The North Sotho phrase “A o bone Peolwane?” or “Did you see the Swallow?” was so apt in this scenario and summed up the moment perfectly. Did you see the swallow? Had you noticed the change in the seasons? Spring is coming, have you looked around and noticed the world is spinning around us? Or are we still too busy worrying about ourselves to be cognisant of where we are? Spring has indeed arrived, and although we are only in the early phases of change, it’s happening right here before us.
The red-breasted swallow is quite unmistakable with its rich rufous colour on the throat, chest and rump. A fairly large swallow with blue-black shoulders, back and tail and typical swallow flight habits. This widespread species is found from Angola, Zambia and DRC south to NE Botswana, Namibia and into South Africa as far south as the Orange River. Once regarded as extinct from the Free State, it is not a common sight. It has been actively breeding in this province for the past 40 years. Records of its distribution south of the Free State are absent with few isolated records in the Eastern Cape. This species is regarded as an intra-African breeding migrant, where it breeds in the southern regions returning to the central-African regions over winter. They usually arrive in Zimbabwe mid-July, Botswana late-July and NE South Africa early-August. The breeding season stretches to March or early April, when the pairs start leaving South Africa again to head north. Often seen in pairs or in singles, they perch on high twigs near their nests, basking in the early morning sun. The adult pairs will roost in the nests at night, even before egg-laying has commenced, so nest-building occurs early on arrival in their preferred areas.
The last three years, I have watched a pair return to the same nest site on the reserve. This pair nests in a culvert under the road heading towards to the central areas of the reserve. To date, they have always been the first pair I have seen to return, bar this year with the arrival of the pair we witnessed on Monday morning. They mostly feed on aerial arthropods especially during termite emergences following rain. The monogamous pair’s bond lasts several years with both male and female involved in nest-building. The nest is a typical mud gourd made from mud pellets as we witnessed being collected. The nest has a long entrance tunnel with the cup being lined with feathers. Although the pair we have witnessed nesting in the past was associated with a man-made structure, natural nest sites include the roof of an aardvark’s tunnel, hollow termite mounds or the underside of fallen trees. One to six eggs are laid, usually between September and April and in two – five clutches. Incubation usually starts after the last clutch. The eggs all hatch within 24-hours of each other. The chicks are born altricial; blind and pink. The usually fledge after 25 days where they start to leave the nest for the first time.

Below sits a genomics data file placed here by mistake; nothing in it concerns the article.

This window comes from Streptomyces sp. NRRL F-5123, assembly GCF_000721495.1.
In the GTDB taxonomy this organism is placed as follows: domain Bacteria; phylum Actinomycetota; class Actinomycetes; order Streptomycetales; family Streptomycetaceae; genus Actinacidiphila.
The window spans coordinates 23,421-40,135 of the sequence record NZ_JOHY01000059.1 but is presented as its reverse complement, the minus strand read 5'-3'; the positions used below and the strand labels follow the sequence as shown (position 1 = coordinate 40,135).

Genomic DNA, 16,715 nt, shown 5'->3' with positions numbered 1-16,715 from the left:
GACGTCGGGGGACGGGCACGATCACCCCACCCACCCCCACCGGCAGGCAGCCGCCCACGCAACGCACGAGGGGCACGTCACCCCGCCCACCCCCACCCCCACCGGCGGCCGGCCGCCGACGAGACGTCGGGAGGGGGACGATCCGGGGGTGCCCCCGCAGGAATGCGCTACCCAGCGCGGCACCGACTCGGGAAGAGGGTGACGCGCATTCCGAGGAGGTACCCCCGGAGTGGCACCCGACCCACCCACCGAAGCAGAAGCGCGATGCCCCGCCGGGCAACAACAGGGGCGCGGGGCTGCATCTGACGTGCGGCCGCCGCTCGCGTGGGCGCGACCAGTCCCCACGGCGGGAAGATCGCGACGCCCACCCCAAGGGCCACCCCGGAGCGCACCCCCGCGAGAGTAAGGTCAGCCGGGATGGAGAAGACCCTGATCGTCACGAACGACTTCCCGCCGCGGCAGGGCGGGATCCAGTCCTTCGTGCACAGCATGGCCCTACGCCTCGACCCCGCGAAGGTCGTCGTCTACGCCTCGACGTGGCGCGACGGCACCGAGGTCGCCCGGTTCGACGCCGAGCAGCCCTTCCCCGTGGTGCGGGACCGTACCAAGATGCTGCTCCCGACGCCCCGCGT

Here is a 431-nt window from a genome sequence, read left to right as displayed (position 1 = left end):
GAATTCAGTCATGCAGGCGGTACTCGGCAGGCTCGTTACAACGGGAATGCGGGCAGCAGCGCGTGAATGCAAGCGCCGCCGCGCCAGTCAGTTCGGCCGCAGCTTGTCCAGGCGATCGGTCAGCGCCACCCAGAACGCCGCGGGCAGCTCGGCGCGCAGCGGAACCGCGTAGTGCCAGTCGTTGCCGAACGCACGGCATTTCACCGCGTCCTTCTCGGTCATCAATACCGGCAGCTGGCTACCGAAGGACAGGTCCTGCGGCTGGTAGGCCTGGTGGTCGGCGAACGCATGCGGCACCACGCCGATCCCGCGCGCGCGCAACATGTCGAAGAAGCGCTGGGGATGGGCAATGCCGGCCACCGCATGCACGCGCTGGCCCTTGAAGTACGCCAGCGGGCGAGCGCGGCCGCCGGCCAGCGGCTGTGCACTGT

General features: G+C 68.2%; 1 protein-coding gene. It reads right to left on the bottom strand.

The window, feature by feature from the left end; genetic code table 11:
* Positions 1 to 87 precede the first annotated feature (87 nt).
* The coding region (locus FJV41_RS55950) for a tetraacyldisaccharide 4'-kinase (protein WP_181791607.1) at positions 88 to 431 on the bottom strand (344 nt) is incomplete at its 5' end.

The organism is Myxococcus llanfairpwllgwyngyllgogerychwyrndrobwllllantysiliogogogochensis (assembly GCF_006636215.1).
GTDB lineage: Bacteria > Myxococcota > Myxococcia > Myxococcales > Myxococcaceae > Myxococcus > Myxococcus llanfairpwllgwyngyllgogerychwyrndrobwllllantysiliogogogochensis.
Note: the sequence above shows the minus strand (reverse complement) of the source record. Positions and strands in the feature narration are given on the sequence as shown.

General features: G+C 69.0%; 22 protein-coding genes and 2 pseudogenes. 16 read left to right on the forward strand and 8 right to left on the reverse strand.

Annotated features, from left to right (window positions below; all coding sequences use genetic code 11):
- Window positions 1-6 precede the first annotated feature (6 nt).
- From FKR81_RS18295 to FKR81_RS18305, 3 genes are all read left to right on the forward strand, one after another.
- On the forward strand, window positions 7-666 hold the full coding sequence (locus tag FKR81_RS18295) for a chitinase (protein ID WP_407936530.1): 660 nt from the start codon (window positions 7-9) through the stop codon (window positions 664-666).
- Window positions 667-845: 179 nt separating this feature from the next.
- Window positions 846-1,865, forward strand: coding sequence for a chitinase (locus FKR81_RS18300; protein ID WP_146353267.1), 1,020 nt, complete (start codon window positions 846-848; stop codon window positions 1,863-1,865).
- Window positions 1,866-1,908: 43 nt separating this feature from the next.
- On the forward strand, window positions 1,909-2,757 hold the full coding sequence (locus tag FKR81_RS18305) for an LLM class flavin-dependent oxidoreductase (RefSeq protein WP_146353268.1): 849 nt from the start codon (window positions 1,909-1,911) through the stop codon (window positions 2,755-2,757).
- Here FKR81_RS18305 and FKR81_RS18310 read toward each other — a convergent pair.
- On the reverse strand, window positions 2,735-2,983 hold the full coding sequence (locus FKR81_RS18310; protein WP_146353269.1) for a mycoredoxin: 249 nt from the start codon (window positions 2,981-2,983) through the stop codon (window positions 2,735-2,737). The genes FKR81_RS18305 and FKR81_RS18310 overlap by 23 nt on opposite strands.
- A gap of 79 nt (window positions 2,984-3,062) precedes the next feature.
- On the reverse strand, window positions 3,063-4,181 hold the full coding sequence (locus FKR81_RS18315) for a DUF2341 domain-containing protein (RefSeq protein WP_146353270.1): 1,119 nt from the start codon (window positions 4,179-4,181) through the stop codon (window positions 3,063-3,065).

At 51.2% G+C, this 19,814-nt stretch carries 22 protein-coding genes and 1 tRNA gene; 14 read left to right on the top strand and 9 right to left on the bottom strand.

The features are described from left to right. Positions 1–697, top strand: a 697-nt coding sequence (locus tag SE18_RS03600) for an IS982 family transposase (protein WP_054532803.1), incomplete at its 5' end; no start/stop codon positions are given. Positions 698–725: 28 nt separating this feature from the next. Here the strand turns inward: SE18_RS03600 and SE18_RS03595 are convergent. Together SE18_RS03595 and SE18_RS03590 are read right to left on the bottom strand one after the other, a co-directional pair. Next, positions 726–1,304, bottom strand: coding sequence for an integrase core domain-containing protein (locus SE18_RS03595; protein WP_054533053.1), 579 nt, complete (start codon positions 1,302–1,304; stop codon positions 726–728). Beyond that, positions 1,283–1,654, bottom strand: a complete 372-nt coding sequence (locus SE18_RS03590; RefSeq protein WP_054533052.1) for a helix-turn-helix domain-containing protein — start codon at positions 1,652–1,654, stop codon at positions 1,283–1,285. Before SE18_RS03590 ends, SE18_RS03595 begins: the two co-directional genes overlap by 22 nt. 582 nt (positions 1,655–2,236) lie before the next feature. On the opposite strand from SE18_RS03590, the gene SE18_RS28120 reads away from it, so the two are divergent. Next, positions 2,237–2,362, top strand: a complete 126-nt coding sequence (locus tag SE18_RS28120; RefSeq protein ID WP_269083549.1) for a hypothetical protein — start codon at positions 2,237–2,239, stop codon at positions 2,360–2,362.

Although a common summer visitor, this swallow brings about the first signs of change for Spring. Every year we have eagerly awaited all our summer migrants to return and relish with every new day bringing someone new back home to enjoy the green summers with us on the reserve. It’s just the beginning, and over the next two months we will see our skies and canopies filled with returning friends. The European bee-eater will come in great numbers, followed shortly by the woodland kingfishers, whose characteristic calls echo through the valleys from dawn till dusk. We look forward to welcoming old friends back.
So, when next you feel a little caught up in your own moment, stop and ask yourself, “Did I see the swallow?”
Text and photographs: Neil Davison
In keeping with our Women’s Month theme, we thought we’d share something sweet and delicious with you; a recipe for Cape Brandy Pudding. It’s not just any recipe, no… this is something special. It has a history as rich as the dessert itself.
Cape Brandy Pudding originates from a popular South African dessert known as Malva Pudding. Malva is rumoured to have been around for over 800 years, and was named after a South African woman named “Malva”. It first arrived on South African shores in 1652, served to Dutch settlers in the Cape of Good Hope. It was served with a sweet dessert wine called ‘Malvacea’, which hailed from the small Portuguese archipelago of Madeira.
There are some stories that say Malva Pudding was named after “Malvacea” and not a South African woman named “Malva”… you can decide for yourself which story you prefer.
We do know for sure that when supplies for ingredients ran low, they would have to substitute a few items, using dates for sweetness and Cape brandy to make it that much more indulgent. And so the Cape Brandy Pudding was born! Make it yourself in your own home this weekend. Here’s how…
Method For Pudding
Method For Sauce
The sauce requires that you boil all of these ingredients for 10 minutes:
Then remove from the heat and combine the following ingredients into the mixture:
Pour the sauce over while the pudding is still hot out of the oven, and serve with homemade custard, fresh cream or ice cream. Or you could be incredibly indulgent and top with all three!
Photo: Ross Wilson Photography